Review: Google Chromecast

I’ll start off by saying that I typically don’t purchase new gadgets right away — I’m not an early adopter. But, for $35, the Chromecast is a pretty easy impulse buy. For those of you who aren’t familiar with it, it’s an HDMI stick (commonly referred to as a dongle) that plugs into your TV, connects to your WiFi network, and allows you to watch and listen to online content. Here are snippets from the official product page:

With Chromecast, you can easily enjoy your favorite online entertainment on your HDTV—movies, TV shows, music, and more from Netflix, YouTube, Hulu Plus, Google Play Movies and Music, and Chrome.

Chromecast works with devices you already own, including Android tablets and smartphones, iPhones®, iPads®, Chrome for Mac® and Chrome for Windows®. Browse for what to watch, control playback, and adjust volume using your device. You won’t have to learn anything new.

Most consumers will probably buy one without ever reading a review. That’s not to say it’s not worth it, because it is. And since it’s relatively new, I figured I’d write about this device that seemingly has a lot of potential.

Setup

A power source is required — you can either connect the Chromecast to the back of your TV if you have a USB port or to an outlet via the supplied adapter. You’ll go to the website specified in the box only to enter your WiFi credentials. After that, you’re ready to cast.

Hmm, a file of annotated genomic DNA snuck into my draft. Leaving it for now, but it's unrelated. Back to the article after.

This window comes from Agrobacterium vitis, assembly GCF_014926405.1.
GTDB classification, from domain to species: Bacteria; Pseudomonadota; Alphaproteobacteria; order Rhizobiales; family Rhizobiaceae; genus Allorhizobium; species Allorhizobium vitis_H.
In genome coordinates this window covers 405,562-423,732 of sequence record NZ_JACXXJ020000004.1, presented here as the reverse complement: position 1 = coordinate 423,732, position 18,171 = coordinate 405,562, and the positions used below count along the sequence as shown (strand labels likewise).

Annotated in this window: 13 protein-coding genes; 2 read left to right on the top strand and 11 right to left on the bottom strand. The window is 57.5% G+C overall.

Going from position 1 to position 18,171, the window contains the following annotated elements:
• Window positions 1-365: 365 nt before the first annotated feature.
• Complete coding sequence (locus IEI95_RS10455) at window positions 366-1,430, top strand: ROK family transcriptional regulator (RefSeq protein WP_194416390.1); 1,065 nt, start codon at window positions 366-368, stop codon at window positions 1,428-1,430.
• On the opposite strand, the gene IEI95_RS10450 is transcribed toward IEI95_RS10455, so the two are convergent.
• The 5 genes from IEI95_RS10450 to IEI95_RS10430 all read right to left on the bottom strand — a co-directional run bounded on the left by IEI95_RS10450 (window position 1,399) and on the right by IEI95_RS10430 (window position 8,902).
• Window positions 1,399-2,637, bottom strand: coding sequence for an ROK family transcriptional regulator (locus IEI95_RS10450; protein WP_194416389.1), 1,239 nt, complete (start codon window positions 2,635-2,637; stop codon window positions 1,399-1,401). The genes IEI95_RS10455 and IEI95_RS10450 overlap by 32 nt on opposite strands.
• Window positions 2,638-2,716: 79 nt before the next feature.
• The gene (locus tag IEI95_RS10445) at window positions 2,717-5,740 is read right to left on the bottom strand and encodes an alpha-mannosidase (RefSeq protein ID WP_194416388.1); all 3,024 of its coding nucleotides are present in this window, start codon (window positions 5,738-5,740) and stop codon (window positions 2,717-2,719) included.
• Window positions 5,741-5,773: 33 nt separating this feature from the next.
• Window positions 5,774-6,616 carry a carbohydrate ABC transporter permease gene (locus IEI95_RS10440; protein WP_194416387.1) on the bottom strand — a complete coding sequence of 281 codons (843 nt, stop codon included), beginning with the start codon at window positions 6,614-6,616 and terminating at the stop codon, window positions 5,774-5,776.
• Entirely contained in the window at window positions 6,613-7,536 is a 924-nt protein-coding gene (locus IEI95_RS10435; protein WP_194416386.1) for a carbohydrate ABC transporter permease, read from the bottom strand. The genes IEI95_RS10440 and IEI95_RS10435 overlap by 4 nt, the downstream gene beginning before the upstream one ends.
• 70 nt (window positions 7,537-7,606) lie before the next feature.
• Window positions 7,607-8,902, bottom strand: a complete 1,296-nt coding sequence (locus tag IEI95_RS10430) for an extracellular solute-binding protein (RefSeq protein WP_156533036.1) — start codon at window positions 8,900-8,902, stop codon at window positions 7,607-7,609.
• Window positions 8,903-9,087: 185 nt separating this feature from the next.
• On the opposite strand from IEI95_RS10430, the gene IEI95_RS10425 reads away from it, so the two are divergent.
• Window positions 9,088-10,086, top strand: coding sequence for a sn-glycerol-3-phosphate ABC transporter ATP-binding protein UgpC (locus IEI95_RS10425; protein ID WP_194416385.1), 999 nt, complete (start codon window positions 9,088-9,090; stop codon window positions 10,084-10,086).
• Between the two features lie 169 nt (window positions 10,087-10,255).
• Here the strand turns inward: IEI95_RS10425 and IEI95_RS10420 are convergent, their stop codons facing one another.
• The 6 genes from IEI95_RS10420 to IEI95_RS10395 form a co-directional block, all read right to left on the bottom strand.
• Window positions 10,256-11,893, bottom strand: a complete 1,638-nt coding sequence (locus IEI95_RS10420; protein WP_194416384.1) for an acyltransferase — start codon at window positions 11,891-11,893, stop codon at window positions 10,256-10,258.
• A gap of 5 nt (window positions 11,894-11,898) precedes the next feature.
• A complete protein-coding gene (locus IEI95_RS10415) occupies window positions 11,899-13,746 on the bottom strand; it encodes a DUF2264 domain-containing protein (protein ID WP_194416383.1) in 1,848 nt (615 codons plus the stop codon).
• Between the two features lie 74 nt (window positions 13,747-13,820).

My TV fortunately has a USB port.

Use

It doesn’t matter which device you use (phone, tablet, PC, etc.) as long as both the Chromecast and the casting device are on the same network.  For example, the button to cast will not appear in the YouTube app if you don’t enable WiFi. I realized this when my brother wanted to cast from his Galaxy S3 but didn’t have the option. This brings me to one of the great features — the ability for more than one device to cast and edit the TV queue. Others have viewed this as a security issue since anyone can throw whatever they want onto the TV. I see it as a point for ease of use, but I’m not against having a list of ‘trusted’ devices. The experience is very similar to watching a YouTube video in a Hangout. The differences are: you’re all in the same room and you won’t have to worry about timing issues because someone has a slower connection.

There does seems to be one issue for playback of YouTube videos that begin with an ad. After the ad finishes, the video doesn’t start — go figure. That’s one negative and hopefully it’ll be fixed soon.

Wrap-Up

I don’t have a Netflix account. If I did, the value of this device would be that much better. For the price, this device allowed me to do some serious “cable cutting”. I no longer need a dedicated box under my TV to watch YouTube. Sure, Roku and Apple TV are quite small; however, you still need a cable from the device to a power outlet and another cable (HDMI, composite, etc.) from the device to the TV — not to mention you’ve also added another remote control to your collection. The Chromecast is around a third of the price and has just enough functionality and app support. For those of you who do have Netflix and Hulu, what are you waiting for?

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